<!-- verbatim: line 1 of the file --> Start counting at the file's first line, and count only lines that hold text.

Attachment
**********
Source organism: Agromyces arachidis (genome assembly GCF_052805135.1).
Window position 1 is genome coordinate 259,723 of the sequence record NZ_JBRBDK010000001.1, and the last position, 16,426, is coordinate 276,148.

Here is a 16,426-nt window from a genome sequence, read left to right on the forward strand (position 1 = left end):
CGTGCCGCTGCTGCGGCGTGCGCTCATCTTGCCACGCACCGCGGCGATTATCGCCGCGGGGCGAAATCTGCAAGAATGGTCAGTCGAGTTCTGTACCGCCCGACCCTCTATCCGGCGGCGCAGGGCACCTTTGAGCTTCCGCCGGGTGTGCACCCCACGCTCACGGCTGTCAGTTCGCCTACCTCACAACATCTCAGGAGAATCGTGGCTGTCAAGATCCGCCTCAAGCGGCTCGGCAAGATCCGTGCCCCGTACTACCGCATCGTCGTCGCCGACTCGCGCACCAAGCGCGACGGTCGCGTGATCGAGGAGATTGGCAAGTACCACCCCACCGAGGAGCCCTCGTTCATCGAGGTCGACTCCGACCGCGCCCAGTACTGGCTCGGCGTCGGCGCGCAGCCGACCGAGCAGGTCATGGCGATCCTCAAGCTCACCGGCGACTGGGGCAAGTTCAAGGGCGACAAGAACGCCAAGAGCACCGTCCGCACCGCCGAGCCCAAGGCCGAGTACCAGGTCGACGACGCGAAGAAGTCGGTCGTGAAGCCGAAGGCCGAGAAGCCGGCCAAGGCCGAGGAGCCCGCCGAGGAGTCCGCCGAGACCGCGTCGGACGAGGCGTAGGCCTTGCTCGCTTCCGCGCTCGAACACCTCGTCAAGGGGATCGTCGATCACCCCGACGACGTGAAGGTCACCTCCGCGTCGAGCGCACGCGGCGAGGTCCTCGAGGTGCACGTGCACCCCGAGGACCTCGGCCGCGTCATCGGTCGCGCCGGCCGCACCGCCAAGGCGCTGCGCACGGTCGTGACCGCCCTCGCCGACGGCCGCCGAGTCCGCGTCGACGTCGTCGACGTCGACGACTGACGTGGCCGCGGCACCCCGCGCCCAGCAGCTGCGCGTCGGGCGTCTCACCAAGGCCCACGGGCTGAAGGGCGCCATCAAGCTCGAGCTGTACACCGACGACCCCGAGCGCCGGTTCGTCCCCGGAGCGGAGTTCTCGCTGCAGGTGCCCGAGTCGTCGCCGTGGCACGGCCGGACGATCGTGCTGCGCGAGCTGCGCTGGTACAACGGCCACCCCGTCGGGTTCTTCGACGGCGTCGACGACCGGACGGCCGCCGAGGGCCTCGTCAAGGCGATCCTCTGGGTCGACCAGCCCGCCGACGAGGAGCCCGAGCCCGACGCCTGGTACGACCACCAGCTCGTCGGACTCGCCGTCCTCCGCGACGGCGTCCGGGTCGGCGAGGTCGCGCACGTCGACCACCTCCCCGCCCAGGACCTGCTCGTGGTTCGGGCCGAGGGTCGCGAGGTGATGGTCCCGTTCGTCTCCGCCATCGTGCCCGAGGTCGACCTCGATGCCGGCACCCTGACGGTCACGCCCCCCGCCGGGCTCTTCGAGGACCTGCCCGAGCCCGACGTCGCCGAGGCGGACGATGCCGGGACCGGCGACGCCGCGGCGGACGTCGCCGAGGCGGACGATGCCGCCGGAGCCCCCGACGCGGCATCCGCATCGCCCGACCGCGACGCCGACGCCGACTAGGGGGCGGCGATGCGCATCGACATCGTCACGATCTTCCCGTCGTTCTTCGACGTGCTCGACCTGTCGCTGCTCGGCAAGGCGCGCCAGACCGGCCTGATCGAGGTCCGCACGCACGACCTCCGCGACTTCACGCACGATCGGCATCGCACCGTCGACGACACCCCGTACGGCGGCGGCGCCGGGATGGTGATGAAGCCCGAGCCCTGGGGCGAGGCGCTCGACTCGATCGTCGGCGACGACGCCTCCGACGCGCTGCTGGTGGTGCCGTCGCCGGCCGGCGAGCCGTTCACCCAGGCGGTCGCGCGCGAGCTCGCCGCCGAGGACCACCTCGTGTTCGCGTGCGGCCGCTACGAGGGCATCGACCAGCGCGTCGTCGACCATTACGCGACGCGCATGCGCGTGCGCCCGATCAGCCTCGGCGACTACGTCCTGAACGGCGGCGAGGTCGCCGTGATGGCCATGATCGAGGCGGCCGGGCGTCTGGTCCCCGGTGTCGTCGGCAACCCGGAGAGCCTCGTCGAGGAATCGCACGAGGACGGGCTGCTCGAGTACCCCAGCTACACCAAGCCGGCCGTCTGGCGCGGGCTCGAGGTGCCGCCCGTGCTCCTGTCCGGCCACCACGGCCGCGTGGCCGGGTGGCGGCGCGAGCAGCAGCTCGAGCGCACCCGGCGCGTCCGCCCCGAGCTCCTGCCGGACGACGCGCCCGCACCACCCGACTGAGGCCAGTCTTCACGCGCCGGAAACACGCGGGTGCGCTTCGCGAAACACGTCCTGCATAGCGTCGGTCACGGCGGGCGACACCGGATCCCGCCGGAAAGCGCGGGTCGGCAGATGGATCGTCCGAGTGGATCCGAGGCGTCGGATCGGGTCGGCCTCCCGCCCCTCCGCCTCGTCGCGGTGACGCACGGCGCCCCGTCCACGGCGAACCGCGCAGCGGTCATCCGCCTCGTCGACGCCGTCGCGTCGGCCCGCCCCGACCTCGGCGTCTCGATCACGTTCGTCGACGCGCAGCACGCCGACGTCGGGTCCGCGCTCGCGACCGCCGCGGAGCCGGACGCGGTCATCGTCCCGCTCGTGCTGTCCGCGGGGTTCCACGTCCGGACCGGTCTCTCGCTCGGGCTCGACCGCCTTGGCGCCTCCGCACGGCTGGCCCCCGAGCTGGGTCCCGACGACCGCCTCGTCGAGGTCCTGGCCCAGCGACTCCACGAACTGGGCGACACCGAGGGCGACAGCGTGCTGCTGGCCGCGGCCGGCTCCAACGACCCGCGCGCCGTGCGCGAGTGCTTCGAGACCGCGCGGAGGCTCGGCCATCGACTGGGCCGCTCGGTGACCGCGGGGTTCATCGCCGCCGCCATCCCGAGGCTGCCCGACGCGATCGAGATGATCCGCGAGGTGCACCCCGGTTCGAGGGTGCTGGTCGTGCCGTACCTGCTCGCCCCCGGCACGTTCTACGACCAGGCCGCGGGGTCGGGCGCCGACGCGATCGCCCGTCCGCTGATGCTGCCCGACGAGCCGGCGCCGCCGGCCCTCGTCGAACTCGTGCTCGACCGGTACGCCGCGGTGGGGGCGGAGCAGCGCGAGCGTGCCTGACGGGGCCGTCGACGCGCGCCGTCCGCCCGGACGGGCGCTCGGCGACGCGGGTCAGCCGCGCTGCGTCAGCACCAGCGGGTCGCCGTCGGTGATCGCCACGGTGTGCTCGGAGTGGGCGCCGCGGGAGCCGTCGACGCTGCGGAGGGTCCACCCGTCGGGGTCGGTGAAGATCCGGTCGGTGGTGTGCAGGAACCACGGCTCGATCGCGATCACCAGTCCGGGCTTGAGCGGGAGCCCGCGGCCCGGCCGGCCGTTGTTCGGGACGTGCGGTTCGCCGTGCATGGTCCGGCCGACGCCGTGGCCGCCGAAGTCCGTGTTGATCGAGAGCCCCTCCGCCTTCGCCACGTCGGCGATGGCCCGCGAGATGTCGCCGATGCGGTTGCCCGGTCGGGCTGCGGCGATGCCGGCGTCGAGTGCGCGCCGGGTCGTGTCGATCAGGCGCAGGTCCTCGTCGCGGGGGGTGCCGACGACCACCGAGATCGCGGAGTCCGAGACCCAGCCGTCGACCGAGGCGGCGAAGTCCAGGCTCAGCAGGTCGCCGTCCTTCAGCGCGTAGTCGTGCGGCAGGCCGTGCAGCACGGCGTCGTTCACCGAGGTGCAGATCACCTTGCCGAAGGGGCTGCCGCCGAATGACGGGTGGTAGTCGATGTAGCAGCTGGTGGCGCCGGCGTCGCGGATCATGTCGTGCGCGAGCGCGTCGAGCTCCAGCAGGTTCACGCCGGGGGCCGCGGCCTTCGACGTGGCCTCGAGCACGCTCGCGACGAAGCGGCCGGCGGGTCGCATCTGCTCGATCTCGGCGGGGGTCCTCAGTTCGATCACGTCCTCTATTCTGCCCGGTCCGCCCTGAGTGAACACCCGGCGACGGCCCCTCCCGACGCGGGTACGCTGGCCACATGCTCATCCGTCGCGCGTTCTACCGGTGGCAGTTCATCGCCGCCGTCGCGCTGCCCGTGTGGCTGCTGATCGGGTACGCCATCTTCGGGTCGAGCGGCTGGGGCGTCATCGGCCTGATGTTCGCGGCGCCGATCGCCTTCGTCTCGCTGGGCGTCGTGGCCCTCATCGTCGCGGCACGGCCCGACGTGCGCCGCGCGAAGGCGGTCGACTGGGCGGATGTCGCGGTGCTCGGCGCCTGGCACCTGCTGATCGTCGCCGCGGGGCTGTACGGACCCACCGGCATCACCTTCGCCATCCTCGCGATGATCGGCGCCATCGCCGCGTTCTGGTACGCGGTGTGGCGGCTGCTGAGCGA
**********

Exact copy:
Source organism: Agromyces arachidis (genome assembly GCF_052805135.1).